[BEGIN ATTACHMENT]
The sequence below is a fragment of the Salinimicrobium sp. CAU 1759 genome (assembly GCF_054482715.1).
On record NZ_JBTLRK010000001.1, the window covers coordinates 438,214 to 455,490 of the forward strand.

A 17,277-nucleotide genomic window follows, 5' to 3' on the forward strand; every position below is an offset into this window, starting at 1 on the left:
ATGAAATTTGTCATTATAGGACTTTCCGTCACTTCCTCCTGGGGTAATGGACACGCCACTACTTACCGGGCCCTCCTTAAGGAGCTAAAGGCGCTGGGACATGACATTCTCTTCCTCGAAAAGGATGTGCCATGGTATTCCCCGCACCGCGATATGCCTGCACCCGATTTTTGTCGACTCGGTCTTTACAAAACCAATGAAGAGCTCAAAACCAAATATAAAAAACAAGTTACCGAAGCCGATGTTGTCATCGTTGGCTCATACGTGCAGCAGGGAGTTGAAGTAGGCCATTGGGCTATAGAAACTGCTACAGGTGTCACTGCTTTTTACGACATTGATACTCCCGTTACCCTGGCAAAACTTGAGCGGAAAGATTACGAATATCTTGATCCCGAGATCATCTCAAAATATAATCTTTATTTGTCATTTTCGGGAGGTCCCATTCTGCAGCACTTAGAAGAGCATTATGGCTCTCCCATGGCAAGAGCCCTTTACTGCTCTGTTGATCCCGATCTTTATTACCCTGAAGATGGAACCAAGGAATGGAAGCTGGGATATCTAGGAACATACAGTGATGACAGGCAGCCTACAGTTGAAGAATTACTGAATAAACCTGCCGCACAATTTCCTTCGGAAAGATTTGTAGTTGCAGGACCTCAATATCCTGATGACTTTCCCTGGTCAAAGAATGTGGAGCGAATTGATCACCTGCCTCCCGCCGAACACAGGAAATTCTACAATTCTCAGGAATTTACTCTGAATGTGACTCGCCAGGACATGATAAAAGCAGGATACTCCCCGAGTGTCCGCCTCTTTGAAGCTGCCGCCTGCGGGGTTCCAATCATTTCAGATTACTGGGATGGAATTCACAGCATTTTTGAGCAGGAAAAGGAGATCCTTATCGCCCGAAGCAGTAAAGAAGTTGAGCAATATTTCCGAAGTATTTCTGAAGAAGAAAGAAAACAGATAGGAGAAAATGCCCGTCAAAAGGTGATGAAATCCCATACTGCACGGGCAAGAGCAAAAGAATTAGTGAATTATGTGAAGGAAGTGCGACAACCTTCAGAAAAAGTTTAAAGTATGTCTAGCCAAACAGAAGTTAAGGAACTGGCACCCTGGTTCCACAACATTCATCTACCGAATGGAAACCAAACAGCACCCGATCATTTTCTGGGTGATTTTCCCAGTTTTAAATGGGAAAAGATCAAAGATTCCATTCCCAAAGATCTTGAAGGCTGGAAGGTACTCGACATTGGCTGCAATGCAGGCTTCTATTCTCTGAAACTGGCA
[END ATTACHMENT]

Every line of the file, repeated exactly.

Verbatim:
The sequence below is a fragment of the Salinimicrobium sp. CAU 1759 genome (assembly GCF_054482715.1).
On record NZ_JBTLRK010000001.1, the window covers coordinates 438,214 to 455,490 of the forward strand.

A 17,277-nucleotide genomic window follows, 5' to 3' on the forward strand; every position below is an offset into this window, starting at 1 on the left:
ATGAAATTTGTCATTATAGGACTTTCCGTCACTTCCTCCTGGGGTAATGGACACGCCACTACTTACCGGGCCCTCCTTAAGGAGCTAAAGGCGCTGGGACATGACATTCTCTTCCTCGAAAAGGATGTGCCATGGTATTCCCCGCACCGCGATATGCCTGCACCCGATTTTTGTCGACTCGGTCTTTACAAAACCAATGAAGAGCTCAAAACCAAATATAAAAAACAAGTTACCGAAGCCGATGTTGTCATCGTTGGCTCATACGTGCAGCAGGGAGTTGAAGTAGGCCATTGGGCTATAGAAACTGCTACAGGTGTCACTGCTTTTTACGACATTGATACTCCCGTTACCCTGGCAAAACTTGAGCGGAAAGATTACGAATATCTTGATCCCGAGATCATCTCAAAATATAATCTTTATTTGTCATTTTCGGGAGGTCCCATTCTGCAGCACTTAGAAGAGCATTATGGCTCTCCCATGGCAAGAGCCCTTTACTGCTCTGTTGATCCCGATCTTTATTACCCTGAAGATGGAACCAAGGAATGGAAGCTGGGATATCTAGGAACATACAGTGATGACAGGCAGCCTACAGTTGAAGAATTACTGAATAAACCTGCCGCACAATTTCCTTCGGAAAGATTTGTAGTTGCAGGACCTCAATATCCTGATGACTTTCCCTGGTCAAAGAATGTGGAGCGAATTGATCACCTGCCTCCCGCCGAACACAGGAAATTCTACAATTCTCAGGAATTTACTCTGAATGTGACTCGCCAGGACATGATAAAAGCAGGATACTCCCCGAGTGTCCGCCTCTTTGAAGCTGCCGCCTGCGGGGTTCCAATCATTTCAGATTACTGGGATGGAATTCACAGCATTTTTGAGCAGGAAAAGGAGATCCTTATCGCCCGAAGCAGTAAAGAAGTTGAGCAATATTTCCGAAGTATTTCTGAAGAAGAAAGAAAACAGATAGGAGAAAATGCCCGTCAAAAGGTGATGAAATCCCATACTGCACGGGCAAGAGCAAAAGAATTAGTGAATTATGTGAAGGAAGTGCGACAACCTTCAGAAAAAGTTTAAAGTATGTCTAGCCAAACAGAAGTTAAGGAACTGGCACCCTGGTTCCACAACATTCATCTACCGAATGGAAACCAAACAGCACCCGATCATTTTCTGGGTGATTTTCCCAGTTTTAAATGGGAAAAGATCAAAGATTCCATTCCCAAAGATCTTGAAGGCTGGAAGGTACTCGACATTGGCTGCAATGCAGGCTTCTATTCTCTGAAACTGGCA